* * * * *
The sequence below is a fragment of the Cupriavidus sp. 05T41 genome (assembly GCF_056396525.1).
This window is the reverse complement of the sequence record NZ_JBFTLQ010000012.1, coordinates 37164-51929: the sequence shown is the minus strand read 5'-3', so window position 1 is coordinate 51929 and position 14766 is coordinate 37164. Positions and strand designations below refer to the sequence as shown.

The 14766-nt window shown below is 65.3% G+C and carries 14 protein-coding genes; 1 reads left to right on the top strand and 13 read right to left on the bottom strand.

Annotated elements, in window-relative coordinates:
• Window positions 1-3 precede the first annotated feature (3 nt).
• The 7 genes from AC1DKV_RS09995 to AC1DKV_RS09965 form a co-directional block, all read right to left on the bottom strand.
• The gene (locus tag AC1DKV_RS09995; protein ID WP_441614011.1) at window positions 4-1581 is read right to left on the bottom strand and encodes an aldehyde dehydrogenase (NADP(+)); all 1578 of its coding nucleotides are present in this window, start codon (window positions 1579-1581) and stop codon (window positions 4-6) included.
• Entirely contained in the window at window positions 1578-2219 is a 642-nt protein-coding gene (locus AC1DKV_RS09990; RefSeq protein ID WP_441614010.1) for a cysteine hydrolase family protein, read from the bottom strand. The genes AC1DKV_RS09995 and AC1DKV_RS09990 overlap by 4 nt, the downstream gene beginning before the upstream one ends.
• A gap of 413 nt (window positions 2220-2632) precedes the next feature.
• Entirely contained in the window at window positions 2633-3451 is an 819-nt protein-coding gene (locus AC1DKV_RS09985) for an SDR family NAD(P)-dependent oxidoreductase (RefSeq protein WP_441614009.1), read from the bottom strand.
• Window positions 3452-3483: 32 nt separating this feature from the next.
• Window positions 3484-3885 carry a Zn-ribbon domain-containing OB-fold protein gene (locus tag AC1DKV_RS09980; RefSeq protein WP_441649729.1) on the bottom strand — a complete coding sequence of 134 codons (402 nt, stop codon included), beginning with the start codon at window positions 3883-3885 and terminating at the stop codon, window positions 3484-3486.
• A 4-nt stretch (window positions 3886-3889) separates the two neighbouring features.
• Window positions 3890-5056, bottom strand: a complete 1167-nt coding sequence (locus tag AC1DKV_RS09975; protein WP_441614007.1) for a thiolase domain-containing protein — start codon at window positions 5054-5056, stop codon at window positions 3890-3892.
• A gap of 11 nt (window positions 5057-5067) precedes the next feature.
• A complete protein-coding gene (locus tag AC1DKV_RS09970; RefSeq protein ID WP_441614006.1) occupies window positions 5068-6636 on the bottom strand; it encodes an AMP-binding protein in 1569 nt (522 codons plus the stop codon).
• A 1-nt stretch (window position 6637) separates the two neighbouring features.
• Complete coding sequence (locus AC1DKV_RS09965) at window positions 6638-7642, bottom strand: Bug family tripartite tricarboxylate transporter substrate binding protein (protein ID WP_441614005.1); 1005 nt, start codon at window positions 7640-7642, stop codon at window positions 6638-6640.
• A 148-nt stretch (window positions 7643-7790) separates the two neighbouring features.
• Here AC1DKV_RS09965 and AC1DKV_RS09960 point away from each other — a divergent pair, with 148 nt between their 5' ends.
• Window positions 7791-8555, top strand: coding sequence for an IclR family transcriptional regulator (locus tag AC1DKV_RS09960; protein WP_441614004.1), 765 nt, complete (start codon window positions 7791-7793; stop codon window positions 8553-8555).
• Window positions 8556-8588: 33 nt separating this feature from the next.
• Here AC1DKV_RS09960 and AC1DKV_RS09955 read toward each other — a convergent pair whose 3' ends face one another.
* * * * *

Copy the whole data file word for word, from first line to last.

The sequence below is a fragment of the Cupriavidus sp. 05T41 genome (assembly GCF_056396525.1).
This window is the reverse complement of the sequence record NZ_JBFTLQ010000012.1, coordinates 37164-51929: the sequence shown is the minus strand read 5'-3', so window position 1 is coordinate 51929 and position 14766 is coordinate 37164. Positions and strand designations below refer to the sequence as shown.

The 14766-nt window shown below is 65.3% G+C and carries 14 protein-coding genes; 1 reads left to right on the top strand and 13 read right to left on the bottom strand.

Annotated elements, in window-relative coordinates:
• Window positions 1-3 precede the first annotated feature (3 nt).
• The 7 genes from AC1DKV_RS09995 to AC1DKV_RS09965 form a co-directional block, all read right to left on the bottom strand.
• The gene (locus tag AC1DKV_RS09995; protein ID WP_441614011.1) at window positions 4-1581 is read right to left on the bottom strand and encodes an aldehyde dehydrogenase (NADP(+)); all 1578 of its coding nucleotides are present in this window, start codon (window positions 1579-1581) and stop codon (window positions 4-6) included.
• Entirely contained in the window at window positions 1578-2219 is a 642-nt protein-coding gene (locus AC1DKV_RS09990; RefSeq protein ID WP_441614010.1) for a cysteine hydrolase family protein, read from the bottom strand. The genes AC1DKV_RS09995 and AC1DKV_RS09990 overlap by 4 nt, the downstream gene beginning before the upstream one ends.
• A gap of 413 nt (window positions 2220-2632) precedes the next feature.
• Entirely contained in the window at window positions 2633-3451 is an 819-nt protein-coding gene (locus AC1DKV_RS09985) for an SDR family NAD(P)-dependent oxidoreductase (RefSeq protein WP_441614009.1), read from the bottom strand.
• Window positions 3452-3483: 32 nt separating this feature from the next.
• Window positions 3484-3885 carry a Zn-ribbon domain-containing OB-fold protein gene (locus tag AC1DKV_RS09980; RefSeq protein WP_441649729.1) on the bottom strand — a complete coding sequence of 134 codons (402 nt, stop codon included), beginning with the start codon at window positions 3883-3885 and terminating at the stop codon, window positions 3484-3486.
• A 4-nt stretch (window positions 3886-3889) separates the two neighbouring features.
• Window positions 3890-5056, bottom strand: a complete 1167-nt coding sequence (locus tag AC1DKV_RS09975; protein WP_441614007.1) for a thiolase domain-containing protein — start codon at window positions 5054-5056, stop codon at window positions 3890-3892.
• A gap of 11 nt (window positions 5057-5067) precedes the next feature.
• A complete protein-coding gene (locus tag AC1DKV_RS09970; RefSeq protein ID WP_441614006.1) occupies window positions 5068-6636 on the bottom strand; it encodes an AMP-binding protein in 1569 nt (522 codons plus the stop codon).
• A 1-nt stretch (window position 6637) separates the two neighbouring features.
• Complete coding sequence (locus AC1DKV_RS09965) at window positions 6638-7642, bottom strand: Bug family tripartite tricarboxylate transporter substrate binding protein (protein ID WP_441614005.1); 1005 nt, start codon at window positions 7640-7642, stop codon at window positions 6638-6640.
• A 148-nt stretch (window positions 7643-7790) separates the two neighbouring features.
• Here AC1DKV_RS09965 and AC1DKV_RS09960 point away from each other — a divergent pair, with 148 nt between their 5' ends.
• Window positions 7791-8555, top strand: coding sequence for an IclR family transcriptional regulator (locus tag AC1DKV_RS09960; protein WP_441614004.1), 765 nt, complete (start codon window positions 7791-7793; stop codon window positions 8553-8555).
• Window positions 8556-8588: 33 nt separating this feature from the next.
• Here AC1DKV_RS09960 and AC1DKV_RS09955 read toward each other — a convergent pair whose 3' ends face one another.